WASHINGTON — President Donald Trump is moving ahead with steps to protect U.S. intellectual property by punishing China with broad investment restrictions, litigation at the World Trade Organization and hefty tariffs on $50 billion worth of Chinese goods.
The move, which the White House announced Tuesday morning, comes just over a week after Treasury Secretary Steven Mnuchin said the trade war between the two countries was “on hold” and will ratchet up tensions just before Commerce Secretary Wilbur Ross is set to arrive in Beijing this week for further talks.
Beijing has already pledged to retaliate against the 25 percent tariffs, which the White House said will specifically target Chinese imports “containing industrially significant technology, including those related to the Made in China 2025 program.” The list of targeted goods will be announced by June 15 and imposed shortly after, the White House said.
The investment restrictions and strengthened export controls will aim to curb Chinese acquisition of “industrially significant” technology and will be announced by June 30.
The White House also pledged to continue a WTO case it started in March on accusations that Chinas intellectual property practices violate international trade law.
All three measures are being taken as a result of a seven-month investigation the Trump administration began into Chinas handling of data and intellectual property, which wrapped up in late March. The White House argues as a result of that investigation that Beijing commits IP theft and forces foreign companies to hand over valuable data in order to operate in the Chinese market and compete with domestic firms.
As a result, the White House released a list in early April of $50 billion worth of products it would target with tariffs. The list steered clear of many everyday items like cellphones and clothing but included cars, some home appliances and an assortment of electronics.
China responded the next day with a $50 billion list of its own, which heavily targeted agricultural and chemical products and which Beijing has vowed to impose as soon as the U.S. moves forward with its tariffs. Those come on top of the $3 billion in tariffs in place as of early April on Chinese imports of U.S. shipments of pork, fruit, nuts, recycled aluminum and other goods.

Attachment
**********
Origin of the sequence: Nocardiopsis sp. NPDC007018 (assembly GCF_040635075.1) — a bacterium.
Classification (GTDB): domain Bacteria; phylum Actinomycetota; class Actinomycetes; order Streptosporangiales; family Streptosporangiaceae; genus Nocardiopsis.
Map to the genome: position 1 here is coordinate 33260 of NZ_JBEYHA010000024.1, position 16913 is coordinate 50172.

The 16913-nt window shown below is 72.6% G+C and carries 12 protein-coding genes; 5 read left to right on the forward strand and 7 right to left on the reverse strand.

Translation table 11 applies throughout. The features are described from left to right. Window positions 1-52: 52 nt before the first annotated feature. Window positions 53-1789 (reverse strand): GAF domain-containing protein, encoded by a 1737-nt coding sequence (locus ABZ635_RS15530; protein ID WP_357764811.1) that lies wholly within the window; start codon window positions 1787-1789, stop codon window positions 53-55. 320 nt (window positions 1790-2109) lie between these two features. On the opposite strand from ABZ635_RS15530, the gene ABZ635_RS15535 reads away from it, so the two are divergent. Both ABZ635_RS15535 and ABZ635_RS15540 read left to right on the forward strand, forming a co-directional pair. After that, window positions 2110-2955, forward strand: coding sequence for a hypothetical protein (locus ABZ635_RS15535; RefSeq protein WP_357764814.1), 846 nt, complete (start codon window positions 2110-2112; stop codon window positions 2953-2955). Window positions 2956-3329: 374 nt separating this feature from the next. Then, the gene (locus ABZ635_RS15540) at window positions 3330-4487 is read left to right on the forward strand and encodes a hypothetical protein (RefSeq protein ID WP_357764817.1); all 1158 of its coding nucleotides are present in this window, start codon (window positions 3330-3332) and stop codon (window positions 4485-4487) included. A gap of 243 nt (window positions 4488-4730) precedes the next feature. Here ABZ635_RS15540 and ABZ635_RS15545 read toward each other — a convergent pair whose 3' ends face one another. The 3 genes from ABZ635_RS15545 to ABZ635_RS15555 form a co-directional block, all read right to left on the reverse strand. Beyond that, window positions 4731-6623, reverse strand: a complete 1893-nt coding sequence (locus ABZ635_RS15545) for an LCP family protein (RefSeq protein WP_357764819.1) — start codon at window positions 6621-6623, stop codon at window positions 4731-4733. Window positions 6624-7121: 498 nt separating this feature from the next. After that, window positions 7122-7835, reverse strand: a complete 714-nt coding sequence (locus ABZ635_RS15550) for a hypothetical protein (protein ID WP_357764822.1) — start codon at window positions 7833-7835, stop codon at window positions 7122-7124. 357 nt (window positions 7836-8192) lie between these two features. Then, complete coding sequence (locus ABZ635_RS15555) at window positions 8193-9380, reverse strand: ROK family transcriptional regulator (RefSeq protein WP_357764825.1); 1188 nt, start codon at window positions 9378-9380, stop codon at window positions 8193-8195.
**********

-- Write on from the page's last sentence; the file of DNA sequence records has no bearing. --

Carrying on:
On Tuesday, American hog farmers sent out a plea calling on the administration to swiftly resolve disputes with China, saying that is costing producers billions of dollars in lost profits. The group cited research from Iowa State University economist Dermot Hayes, who estimates that U.S. pork producers have lost $2.2 billion on an annualized basis as a result of events leading up to and following Chinas 25 percent punitive tariff on pork.
But there had been some hope among free traders and the anti-tariff camp that the stiffer tariffs would ever ultimately go into effect after the two countries launched a trade dialogue earlier this month in Beijing. After Trump administration officials traveled to China at the start of the month, a Chinese delegation came to Washington two weeks later.
After that meeting, the two sides announced that Beijing would buy significantly more U.S. agricultural and energy products in a bid to reduce the bilateral trade deficit, and they said they established a framework for addressing technology trade irritants.
“Were putting the trade war on hold,” Mnuchin said at the close of those meetings on May 20. “Right now, we have agreed to put tariffs on hold while we try to execute the framework.”
Doug Palmer contributed to this report.